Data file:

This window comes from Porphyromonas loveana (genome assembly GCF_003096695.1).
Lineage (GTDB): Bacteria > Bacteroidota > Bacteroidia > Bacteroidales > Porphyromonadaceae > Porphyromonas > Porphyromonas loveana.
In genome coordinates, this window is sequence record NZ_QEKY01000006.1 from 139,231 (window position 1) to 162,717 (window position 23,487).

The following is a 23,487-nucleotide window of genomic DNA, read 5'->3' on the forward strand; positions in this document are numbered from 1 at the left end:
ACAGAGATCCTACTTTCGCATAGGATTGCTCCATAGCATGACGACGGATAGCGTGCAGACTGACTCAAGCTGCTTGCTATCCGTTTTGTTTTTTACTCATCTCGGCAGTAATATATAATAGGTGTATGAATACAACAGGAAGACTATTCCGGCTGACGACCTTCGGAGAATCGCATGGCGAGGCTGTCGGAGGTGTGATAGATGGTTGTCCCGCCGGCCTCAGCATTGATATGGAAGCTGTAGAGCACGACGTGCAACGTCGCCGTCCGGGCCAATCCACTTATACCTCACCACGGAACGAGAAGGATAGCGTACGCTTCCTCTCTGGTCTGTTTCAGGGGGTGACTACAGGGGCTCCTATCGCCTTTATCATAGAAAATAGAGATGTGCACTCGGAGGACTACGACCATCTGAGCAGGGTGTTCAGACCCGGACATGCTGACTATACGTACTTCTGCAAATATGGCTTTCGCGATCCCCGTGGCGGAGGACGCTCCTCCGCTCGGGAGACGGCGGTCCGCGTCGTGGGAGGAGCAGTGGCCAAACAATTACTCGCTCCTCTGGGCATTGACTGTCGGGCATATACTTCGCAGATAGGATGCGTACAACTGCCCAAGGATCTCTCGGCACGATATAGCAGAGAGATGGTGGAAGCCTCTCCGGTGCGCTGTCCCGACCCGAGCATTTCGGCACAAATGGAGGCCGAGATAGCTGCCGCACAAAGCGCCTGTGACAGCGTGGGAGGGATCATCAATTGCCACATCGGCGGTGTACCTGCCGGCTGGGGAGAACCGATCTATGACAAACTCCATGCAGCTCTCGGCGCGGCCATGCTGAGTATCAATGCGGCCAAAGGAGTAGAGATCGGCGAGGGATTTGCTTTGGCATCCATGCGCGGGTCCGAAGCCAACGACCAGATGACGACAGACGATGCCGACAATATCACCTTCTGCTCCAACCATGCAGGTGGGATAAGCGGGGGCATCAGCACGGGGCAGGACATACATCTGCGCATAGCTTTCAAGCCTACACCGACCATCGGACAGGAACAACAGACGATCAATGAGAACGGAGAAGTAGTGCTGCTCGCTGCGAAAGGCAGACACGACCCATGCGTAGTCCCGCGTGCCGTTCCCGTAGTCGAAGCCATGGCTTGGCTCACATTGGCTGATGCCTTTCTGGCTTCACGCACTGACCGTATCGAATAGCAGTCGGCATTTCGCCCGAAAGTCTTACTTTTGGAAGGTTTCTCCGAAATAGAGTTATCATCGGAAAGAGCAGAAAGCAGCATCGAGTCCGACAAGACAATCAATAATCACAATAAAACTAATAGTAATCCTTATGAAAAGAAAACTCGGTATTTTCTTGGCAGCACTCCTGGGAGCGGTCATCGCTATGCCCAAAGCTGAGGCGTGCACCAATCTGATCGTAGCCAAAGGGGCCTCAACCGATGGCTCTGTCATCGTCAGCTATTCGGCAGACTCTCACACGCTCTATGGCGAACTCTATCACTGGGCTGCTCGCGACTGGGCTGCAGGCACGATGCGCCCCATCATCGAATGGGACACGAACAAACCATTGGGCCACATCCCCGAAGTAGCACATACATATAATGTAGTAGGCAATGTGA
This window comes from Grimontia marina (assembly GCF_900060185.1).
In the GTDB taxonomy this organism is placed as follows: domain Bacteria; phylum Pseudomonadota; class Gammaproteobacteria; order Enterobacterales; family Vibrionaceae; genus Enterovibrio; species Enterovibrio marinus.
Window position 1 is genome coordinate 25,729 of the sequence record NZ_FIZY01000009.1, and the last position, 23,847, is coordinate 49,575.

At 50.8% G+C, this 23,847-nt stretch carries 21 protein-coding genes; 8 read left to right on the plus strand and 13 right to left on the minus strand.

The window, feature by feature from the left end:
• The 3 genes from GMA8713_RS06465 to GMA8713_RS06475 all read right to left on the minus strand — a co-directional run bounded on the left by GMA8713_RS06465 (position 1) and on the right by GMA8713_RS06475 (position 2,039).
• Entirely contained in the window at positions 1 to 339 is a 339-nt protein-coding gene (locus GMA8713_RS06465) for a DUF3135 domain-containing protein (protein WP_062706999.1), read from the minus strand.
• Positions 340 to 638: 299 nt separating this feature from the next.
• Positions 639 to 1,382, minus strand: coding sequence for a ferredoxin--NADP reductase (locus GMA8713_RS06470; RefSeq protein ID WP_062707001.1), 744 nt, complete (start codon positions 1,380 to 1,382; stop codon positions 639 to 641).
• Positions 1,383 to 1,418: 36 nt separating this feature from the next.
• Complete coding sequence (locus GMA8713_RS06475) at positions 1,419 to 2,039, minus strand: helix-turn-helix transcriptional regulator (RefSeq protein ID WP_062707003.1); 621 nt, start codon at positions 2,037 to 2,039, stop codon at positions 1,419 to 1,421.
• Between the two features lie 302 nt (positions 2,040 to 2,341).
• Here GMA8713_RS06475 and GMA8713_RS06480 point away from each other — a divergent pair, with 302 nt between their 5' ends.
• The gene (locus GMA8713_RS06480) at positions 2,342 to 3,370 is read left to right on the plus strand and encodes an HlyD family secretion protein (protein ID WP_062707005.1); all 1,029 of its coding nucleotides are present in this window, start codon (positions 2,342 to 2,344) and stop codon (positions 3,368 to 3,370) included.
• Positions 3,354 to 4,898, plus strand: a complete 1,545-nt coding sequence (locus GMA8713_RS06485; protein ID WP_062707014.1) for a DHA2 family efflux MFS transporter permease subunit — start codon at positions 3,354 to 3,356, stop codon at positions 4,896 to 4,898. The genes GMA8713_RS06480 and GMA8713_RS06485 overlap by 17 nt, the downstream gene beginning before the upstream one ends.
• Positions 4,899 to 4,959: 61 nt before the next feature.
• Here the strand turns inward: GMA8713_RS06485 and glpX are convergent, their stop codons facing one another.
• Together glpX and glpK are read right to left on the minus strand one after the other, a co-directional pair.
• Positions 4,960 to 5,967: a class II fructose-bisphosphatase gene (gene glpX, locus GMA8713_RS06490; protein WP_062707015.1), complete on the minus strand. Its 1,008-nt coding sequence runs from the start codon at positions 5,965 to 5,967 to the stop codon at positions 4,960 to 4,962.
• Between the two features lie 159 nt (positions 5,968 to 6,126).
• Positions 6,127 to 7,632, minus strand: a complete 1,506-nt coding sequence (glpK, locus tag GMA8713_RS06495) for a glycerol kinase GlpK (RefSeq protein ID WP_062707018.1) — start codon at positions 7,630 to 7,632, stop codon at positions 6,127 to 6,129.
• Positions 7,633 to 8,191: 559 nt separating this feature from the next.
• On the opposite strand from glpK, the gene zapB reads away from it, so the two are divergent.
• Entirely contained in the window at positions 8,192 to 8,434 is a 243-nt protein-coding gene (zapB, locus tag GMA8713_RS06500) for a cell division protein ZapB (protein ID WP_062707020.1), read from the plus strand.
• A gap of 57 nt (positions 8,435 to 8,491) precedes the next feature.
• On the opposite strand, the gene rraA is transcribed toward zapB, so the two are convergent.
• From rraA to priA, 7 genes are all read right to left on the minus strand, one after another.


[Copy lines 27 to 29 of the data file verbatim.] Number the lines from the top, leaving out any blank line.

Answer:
• Positions 7,633 to 8,191: 559 nt separating this feature from the next.
• On the opposite strand from glpK, the gene zapB reads away from it, so the two are divergent.
• Entirely contained in the window at positions 8,192 to 8,434 is a 243-nt protein-coding gene (zapB, locus tag GMA8713_RS06500) for a cell division protein ZapB (protein ID WP_062707020.1), read from the plus strand.